DREX telecommunication system
DREX in its deployed configuration

Manufacturing and flight testing of DREX

At the time of development, 3D printing was not a viable option because the team had difficulty finding a provider of materials with the required mechanical properties to withstand the stratosphere. As reported by Vittorio, they instead opted to manufacture almost every part using CNC machining and Aluminum 7075, an extremely common alloy in the aerospace sector.

Additive manufacturing had never been an option. At the time, machined aluminum was not even a strategic choice, just the natural order of things.

Vittorio Netti

A part that proved to be a particular manufacturing challenge was the actuation plate that triggered the deployment sequence, shown below. This component had to be strong enough to retain the pre-loaded springs until the antenna reached the operational altitude and had to be manufactured within strict tolerances to avoid a premature or uncoordinated deployment. At the same time, the intricacies of the geometry required advanced 5 to 7 axis CNC machining for monolithic manufacturing or would have had to be broken down into several parts and then assembled.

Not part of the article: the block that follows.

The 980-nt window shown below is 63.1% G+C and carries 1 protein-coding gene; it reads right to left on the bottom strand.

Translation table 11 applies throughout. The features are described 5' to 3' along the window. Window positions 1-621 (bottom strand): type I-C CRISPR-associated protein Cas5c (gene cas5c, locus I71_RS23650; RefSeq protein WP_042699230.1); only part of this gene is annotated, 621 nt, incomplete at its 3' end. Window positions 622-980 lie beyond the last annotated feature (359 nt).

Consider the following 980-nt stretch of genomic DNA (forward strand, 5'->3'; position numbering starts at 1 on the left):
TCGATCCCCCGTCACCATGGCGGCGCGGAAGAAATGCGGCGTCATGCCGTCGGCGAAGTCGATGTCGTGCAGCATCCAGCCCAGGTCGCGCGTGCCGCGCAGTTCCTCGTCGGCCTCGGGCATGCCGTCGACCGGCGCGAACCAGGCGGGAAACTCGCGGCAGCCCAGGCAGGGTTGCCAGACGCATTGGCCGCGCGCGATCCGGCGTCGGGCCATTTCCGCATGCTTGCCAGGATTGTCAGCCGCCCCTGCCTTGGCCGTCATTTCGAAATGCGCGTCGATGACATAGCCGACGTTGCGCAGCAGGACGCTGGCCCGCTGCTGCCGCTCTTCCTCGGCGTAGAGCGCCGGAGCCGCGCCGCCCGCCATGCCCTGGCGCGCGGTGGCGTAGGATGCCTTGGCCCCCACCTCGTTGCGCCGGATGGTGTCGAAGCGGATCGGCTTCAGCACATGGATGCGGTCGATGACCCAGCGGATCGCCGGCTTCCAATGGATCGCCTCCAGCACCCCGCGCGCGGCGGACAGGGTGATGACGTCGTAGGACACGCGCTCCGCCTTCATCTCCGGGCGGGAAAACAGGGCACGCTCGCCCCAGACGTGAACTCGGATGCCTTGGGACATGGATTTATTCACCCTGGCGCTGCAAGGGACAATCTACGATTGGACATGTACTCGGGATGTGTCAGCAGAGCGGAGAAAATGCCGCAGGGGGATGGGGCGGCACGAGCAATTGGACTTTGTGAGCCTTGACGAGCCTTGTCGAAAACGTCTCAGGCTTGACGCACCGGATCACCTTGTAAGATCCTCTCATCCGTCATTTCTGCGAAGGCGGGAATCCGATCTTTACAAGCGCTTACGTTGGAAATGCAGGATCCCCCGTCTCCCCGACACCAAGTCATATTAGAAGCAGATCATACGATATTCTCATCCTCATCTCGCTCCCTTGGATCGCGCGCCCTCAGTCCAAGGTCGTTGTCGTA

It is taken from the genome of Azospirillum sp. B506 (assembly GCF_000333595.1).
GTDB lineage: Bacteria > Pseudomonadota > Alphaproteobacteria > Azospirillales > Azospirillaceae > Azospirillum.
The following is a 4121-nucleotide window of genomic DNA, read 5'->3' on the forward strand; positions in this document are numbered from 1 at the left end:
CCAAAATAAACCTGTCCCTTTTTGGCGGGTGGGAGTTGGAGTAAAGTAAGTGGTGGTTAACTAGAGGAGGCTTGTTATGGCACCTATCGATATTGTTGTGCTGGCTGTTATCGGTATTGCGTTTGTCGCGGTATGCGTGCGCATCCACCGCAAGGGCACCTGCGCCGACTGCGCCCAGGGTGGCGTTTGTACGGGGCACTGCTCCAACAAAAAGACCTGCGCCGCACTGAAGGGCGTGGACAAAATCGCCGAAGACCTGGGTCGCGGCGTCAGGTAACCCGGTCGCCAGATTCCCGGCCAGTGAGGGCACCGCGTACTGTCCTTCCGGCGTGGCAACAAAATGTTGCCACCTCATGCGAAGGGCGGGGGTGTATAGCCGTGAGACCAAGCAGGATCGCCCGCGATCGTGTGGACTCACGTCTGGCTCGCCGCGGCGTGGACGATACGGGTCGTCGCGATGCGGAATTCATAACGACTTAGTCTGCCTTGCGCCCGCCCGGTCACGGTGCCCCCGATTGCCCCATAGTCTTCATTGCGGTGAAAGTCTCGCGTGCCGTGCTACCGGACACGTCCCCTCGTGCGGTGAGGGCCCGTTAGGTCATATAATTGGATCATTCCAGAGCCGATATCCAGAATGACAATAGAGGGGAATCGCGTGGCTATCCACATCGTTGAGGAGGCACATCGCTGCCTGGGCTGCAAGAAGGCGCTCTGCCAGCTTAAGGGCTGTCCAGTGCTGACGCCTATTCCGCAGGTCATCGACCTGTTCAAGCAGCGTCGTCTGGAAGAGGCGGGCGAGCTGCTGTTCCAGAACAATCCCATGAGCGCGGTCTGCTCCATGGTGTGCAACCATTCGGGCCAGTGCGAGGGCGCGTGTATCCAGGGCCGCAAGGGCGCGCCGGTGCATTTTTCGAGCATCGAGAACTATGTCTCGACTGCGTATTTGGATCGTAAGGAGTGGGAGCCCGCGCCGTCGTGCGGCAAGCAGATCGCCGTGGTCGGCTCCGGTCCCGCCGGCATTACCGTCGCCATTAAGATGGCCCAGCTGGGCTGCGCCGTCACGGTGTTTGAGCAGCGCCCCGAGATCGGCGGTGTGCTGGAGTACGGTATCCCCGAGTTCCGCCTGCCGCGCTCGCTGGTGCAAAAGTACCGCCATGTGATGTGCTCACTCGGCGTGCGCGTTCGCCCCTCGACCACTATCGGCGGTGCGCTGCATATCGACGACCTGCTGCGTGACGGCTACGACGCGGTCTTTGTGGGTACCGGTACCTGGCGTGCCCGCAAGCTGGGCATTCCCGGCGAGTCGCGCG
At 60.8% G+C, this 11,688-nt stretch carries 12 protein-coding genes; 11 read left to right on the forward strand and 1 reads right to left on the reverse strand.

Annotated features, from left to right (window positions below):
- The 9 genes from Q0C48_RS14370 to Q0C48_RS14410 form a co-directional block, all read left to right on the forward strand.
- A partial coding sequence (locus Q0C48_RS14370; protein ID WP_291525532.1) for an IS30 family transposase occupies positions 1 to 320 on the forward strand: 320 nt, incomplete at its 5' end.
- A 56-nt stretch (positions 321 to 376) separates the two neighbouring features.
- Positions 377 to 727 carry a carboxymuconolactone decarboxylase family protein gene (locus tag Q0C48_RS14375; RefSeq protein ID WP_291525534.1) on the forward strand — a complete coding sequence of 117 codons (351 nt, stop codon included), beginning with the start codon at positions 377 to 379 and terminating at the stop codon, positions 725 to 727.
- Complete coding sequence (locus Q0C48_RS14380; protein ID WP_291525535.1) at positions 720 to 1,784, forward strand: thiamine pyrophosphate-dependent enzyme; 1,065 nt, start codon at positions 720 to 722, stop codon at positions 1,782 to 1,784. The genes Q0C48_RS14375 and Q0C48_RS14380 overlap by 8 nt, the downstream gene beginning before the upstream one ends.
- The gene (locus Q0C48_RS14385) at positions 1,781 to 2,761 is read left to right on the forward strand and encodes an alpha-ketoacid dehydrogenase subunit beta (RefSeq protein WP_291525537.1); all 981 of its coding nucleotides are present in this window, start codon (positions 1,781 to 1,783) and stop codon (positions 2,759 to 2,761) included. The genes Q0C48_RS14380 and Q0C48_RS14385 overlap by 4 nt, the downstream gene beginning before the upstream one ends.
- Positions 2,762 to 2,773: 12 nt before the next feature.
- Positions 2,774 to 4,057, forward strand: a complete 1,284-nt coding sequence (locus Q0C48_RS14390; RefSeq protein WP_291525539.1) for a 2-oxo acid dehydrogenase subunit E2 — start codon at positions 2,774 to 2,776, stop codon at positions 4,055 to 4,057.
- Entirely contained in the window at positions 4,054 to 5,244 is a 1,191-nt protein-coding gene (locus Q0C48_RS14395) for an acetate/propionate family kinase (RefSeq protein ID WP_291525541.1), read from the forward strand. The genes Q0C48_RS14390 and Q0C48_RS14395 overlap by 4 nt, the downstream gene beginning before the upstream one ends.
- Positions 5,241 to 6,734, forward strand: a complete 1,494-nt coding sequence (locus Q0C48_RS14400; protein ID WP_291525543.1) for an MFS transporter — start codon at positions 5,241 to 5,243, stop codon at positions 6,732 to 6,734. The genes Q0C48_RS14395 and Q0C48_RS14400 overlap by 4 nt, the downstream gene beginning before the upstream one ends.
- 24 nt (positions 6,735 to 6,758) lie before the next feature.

Actuation plate
Deployment mechanism - Plate close-up

In the end the team opted to manufacture several parts and assemble them together, so the flight-ready plate was composed of 12 individual machined pieces. The consequences of choosing to stick to traditional 7075 aluminum and CNC machining resulted in 2000 EUR of material and machining costs, as well as production delays that almost jeopardized the whole project.